Thursday, July 28, 2011

When You're Feeling Like a Detroit Auto Worker circa 1978

I'm a worker in the higher education industrial complex.  In 1992, I finished my Ph.D. and during my grad school years, I started teaching college level English.  Until a few years ago when I began moving into administration, I taught section after section after section of a variety of English, Literature, and Creative Writing classes.  I thought I had found a job that couldn't be offshored.  I bragged that the world would always need English teachers.

Now I'm feeling like a Detroit auto worker in the late 1970's.  I'm feeling like a newspaper writer in the early 2000s.  I'm watching my industry shift under my feet, and I'm not sure where it will all end up.  I no longer brag--I'm not that confident.

I have colleagues who believe that the U.S. system of higher education could never go the way of newspapers.  But until recently, we wouldn't have believed that newspapers would go the way of newspapers.

Let's play with this metaphor.  Obviously the Harvards and the Yales of the educational world are the newspapers that will survive, The New York Times and The Washington Post.  Is the for-profit educational sector the local paper?  How about liberal arts colleges?  State Universities?  These institutions fill a need, just like a wide variety of newspapers once filled a need.

But will they still fill a need as the demographics change?  We're nearing the end of the echo boom heading to college.  Who comes after them?  We're in an age of worsening economics and tightening credit, which means more and more students can't afford to go to college.  Which schools will survive?

Maybe we'll all reinvent ourselves and emerge from all these challenges in stronger shape.  Or maybe it's time to make alternate plans.

I have friends in their late 50's who are working with me in the higher education industrial complex.  They'll likely make it to retirement before major changes hit them.  I'm 46, and I'm not sure I'll be that lucky.

At the end of my summer trip, I dreamed that I was packing up my office because I was about to go on tour with my band.  I don't think that my subconscious was recommending that particular career switch--the music world isn't exactly unscathed these days either.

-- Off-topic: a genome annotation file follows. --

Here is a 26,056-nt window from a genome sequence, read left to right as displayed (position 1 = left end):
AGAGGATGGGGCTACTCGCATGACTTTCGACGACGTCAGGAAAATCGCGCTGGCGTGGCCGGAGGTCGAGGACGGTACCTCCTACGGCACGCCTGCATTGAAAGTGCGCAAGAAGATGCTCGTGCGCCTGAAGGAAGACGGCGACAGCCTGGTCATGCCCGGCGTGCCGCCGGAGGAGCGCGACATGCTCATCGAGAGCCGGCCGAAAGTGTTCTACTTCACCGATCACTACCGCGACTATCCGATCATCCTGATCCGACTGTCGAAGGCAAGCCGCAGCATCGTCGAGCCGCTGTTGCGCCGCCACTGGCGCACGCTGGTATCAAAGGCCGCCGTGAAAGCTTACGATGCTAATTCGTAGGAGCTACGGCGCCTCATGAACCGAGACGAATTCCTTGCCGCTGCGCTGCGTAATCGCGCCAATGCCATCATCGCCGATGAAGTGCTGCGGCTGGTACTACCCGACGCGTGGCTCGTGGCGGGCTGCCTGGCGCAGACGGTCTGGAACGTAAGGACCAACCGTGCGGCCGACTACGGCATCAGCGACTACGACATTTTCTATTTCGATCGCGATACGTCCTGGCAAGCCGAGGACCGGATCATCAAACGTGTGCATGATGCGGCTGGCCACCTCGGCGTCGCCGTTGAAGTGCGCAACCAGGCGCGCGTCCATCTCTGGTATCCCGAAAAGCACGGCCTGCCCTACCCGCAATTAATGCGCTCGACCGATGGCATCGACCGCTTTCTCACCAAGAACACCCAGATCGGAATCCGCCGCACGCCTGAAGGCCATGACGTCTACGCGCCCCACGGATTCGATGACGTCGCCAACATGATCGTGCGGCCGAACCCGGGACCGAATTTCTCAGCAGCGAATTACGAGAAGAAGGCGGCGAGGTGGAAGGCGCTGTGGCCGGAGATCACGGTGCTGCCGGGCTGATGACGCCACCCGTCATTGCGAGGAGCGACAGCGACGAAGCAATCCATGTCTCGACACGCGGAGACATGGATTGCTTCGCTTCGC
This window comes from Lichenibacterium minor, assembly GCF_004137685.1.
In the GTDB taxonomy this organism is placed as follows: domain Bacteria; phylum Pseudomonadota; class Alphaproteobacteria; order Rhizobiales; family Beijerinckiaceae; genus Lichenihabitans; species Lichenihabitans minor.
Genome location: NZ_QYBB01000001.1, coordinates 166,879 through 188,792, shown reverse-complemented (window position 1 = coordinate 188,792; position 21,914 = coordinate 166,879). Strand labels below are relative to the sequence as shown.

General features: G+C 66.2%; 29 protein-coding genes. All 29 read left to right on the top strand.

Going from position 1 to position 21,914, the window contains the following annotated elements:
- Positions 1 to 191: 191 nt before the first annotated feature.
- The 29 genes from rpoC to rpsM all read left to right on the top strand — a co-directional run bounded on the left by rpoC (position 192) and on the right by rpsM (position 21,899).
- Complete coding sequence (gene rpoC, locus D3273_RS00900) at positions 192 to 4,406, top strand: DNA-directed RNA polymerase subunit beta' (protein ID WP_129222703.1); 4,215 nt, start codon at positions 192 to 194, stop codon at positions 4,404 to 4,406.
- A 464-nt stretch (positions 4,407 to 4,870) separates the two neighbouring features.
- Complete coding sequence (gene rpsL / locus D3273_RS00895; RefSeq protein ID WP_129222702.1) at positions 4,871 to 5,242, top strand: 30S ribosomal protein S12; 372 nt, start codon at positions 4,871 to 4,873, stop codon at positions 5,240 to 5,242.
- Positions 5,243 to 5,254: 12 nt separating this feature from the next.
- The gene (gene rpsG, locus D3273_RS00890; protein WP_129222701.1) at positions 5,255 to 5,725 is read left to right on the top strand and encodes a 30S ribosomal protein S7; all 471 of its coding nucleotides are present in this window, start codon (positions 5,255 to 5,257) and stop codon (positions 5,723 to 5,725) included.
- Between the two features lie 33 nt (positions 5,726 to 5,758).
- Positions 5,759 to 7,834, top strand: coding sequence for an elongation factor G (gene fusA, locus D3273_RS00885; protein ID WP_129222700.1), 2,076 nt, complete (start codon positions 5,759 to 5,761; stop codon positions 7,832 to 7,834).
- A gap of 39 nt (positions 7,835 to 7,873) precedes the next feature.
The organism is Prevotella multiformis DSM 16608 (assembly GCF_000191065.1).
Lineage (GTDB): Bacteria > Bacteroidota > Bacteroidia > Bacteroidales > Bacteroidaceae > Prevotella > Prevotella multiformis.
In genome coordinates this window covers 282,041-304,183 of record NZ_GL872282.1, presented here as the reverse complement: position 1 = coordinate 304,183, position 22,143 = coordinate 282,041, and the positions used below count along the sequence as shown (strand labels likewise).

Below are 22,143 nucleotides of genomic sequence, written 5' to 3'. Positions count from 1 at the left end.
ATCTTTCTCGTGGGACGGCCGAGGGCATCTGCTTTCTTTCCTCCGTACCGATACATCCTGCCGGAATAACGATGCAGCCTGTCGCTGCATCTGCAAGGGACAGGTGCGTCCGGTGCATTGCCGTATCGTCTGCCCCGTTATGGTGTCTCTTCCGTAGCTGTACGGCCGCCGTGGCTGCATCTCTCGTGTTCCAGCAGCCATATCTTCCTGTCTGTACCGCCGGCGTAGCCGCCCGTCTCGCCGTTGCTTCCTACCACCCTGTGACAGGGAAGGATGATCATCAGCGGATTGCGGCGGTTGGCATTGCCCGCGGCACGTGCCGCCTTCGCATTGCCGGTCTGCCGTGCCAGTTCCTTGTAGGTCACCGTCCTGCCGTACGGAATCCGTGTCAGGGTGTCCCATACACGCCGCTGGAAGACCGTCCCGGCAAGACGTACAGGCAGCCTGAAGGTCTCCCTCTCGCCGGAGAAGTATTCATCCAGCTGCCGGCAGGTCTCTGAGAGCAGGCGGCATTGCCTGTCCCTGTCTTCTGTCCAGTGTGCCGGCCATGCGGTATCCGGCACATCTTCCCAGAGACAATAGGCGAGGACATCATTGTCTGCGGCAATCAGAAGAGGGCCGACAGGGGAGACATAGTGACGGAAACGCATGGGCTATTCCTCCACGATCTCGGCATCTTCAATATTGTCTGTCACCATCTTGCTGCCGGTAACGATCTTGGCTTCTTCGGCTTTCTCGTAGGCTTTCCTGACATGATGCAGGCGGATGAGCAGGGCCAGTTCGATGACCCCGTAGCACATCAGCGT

I do think that my subconscious was reminding me that although I may think that my options are ever narrowing, they really aren't.  I may need to imagine something new for myself and to reinvent myself, but as long as I can keep doing that, I'll be OK.

I hope my subconscious is correct.


Wendy said...

And my friends and I who've just finished grad school aren't sure we'll ever get to start...

Sandy Longhorn said...

Here's one area where community college faculty, many non-tenured and only mediocre-salaried, have a bit more surety. We see students from 17 - 77, so no reliance on the echo boom there. Our tuition is sometimes 50% less than state school and 100$ less than a liberal arts college, and as the market for PhDs and MFAs tightens, we now boast even more stellar faculty members. I'm not saying it's perfect or immune, but it's another look at the shifting system.

Kristin said...

I started my professional career, back in the second or third or fourth worst job market for PhDs, back in 1992, with a community college job. I won't be surprised if I head back there eventually, for just the very reasons you mention, Sandy.

Our community colleges here are still hiring full-timers. It's worth checking out, Wendy. I even got to teach some really cool courses that I might not have gotten to teach at a 4 year school kind of job (like creative writing and specialized lit--I have a friend in the Chicago area who has made quite a name for himself teaching sci-fi, along with endless Comp classes.

Wendy said...

CC would be great, but not great enough to give up my spouse's job/retirement/house (the things that give me stability, but limit my options--I am grateful for them), so it would have to be local. Unfortunately, they're in as much trouble as the rest of education in California. They're not even opening adjunct pools right now (one place where adjuncting can lead to a job). I expect they will turn around sooner than some of the other schools, though, and I need to keep my antennae up for possibilities there.